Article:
Dimming star remains mystery, but it's likely not caused by comets
Remember that space anomaly of the dimming star that had everyone crying "aliens"? Well, it's still as mysterious as ever. Theories surrounding the star system KIC 8462852, also known as Tabby's Star, ranged from comets to an "alien megastructure" after the online astronomy crowdsourcing site Planet Hunter discovered an unusual light fluctuation in the star system a few years ago.
A new analysis of KIC 8462852 shows that the star system, which lies about 1,500 light years away, has been gradually dimming for more than a century, and it's likely not caused by a cloud of orbiting comets.
Bradley Schaefer, a physics and astronomy professor at Louisiana State University, examined data from a Harvard University archive of digitally scanned photographic plates of the sky dating back more than a century. He averaged the data and noticed that the star system also dimmed between 1890 and 1989.
"This star's dimming is unique and inexplicable," Schaefer told CNN.
Tabby's Star is an F-type main sequence star. This type of star does not dim by 20%, as Tabby's Star has shown, he explained. "Millions of these stars have been monitored for this sort of thing, and they don't fade," he said.
The data from the photographic plates was also examined by Yale postdoctoral astronomy fellow Tabetha Boyajian, who is on Planet Hunters' advisory team. She and other colleagues published an academic paper in September that theorized the dimming light could be from comet fragments.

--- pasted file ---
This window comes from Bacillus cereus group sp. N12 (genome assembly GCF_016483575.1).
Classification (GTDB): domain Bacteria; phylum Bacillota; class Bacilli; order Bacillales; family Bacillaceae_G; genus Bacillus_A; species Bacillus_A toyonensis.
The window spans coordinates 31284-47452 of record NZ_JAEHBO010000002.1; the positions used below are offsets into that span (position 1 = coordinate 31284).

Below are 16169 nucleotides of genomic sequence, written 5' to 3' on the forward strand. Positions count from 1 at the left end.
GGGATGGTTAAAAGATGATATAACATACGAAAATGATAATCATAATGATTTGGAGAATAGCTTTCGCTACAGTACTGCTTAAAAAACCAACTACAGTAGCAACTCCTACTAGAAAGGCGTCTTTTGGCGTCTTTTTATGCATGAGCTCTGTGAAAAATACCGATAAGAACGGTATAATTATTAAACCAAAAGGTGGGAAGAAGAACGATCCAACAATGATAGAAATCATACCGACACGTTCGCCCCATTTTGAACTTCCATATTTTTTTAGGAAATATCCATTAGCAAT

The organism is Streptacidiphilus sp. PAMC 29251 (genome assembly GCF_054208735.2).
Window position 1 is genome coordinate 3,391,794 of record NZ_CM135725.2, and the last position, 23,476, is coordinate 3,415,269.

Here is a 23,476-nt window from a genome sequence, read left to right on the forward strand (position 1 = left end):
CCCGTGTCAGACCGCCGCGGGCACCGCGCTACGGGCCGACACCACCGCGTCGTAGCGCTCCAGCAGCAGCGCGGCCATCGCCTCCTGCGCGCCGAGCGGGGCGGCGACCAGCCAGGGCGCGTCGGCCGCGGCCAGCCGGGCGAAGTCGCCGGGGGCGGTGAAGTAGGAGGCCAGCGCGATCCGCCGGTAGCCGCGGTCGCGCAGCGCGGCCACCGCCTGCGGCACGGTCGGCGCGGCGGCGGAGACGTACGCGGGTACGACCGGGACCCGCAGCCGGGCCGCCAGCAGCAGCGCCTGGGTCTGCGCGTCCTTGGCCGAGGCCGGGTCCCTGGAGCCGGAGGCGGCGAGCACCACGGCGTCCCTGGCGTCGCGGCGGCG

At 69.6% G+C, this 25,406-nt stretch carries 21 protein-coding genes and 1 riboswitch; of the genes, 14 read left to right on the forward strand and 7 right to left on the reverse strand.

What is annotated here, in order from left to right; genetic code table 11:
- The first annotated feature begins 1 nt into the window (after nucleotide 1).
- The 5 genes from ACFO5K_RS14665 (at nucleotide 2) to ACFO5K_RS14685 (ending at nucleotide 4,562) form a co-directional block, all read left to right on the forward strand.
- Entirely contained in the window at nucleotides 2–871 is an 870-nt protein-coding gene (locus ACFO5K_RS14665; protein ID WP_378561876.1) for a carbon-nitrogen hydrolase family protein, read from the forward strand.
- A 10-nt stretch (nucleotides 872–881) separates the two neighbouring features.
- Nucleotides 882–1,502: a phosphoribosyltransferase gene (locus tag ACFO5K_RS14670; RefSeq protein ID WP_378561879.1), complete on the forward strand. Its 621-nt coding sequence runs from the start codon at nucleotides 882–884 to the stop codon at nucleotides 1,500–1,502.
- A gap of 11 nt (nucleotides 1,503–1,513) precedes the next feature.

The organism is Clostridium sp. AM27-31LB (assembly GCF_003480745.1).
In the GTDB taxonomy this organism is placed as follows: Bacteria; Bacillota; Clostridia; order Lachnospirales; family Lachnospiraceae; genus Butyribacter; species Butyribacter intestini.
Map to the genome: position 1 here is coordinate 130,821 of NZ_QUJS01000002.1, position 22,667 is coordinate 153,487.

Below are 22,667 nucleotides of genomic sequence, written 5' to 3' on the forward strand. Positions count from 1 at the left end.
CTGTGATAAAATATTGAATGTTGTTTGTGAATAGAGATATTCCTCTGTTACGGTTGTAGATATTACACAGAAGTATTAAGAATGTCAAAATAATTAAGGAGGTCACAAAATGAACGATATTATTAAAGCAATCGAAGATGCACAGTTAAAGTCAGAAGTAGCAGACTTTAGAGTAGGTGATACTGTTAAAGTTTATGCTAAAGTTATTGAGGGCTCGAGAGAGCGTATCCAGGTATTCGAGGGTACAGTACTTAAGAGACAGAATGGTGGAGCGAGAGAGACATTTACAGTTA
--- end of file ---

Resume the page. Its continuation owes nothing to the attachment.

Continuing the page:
But the probability of a comet family creating the erratic dip in brightness is highly unlikely, Schaefer said.
"The century-long dimming trend requires an estimated 648,000 giant comets... all orchestrated to pass in front of the star within the last century," he writes in the research paper.
"The trouble is that Tabby's Star, it's a perfectly ordinary star. The only thing that was unusual about the star was the dip seen by Kepler," he said.
NASA's Kepler Telescope, which is on a mission to find Earthlike planets, documented KIC 8462852's abnormality after monitoring the star system from 2009 to 2013.
Ordinarily, a star will dip in brightness as planets pass by them, but KIC 8462852 has displayed irregular fluctuations of light that sometimes decreasing by as much as 20% in brightness.
The Search for Extraterrestrial Intelligence Institute (SETI) started monitoring Tabby's star after NASA's Kepler team vetted the data showing the unusual light patten.
In November, SETI's senior astronomer Seth Shostak told CNN they hadn't picked up any radio signals from the star system. But that doesn't rule out intelligent life in KIC 8462852.
"There is estimated to be in our galaxy alone a trillion planets. And we can see 100 billion galaxies," Shostak said. "It's believed that one in 10 stars may have a habitable world capable of supporting life."
The comet-family theory as well as other explanations for Tabby's star dimming have all been refuted, Schaefer said. But there might be two other possible solutions.
"Either nature has found a hidden loophole, or hey, maybe there is a totally new idea," Schaefer said.
So what about the possibility of aliens? That explanation doesn't rank high on Schaefer's list. "I too, like everyone else, would be astounded if those ideas could be proven true. But we're going for the facts."
For now astronomers still cannot explain what's going on with KIC 8462852.
"It's a normal star behaving weirdly," Schaefer said. "We've got ourselves a classic mystery."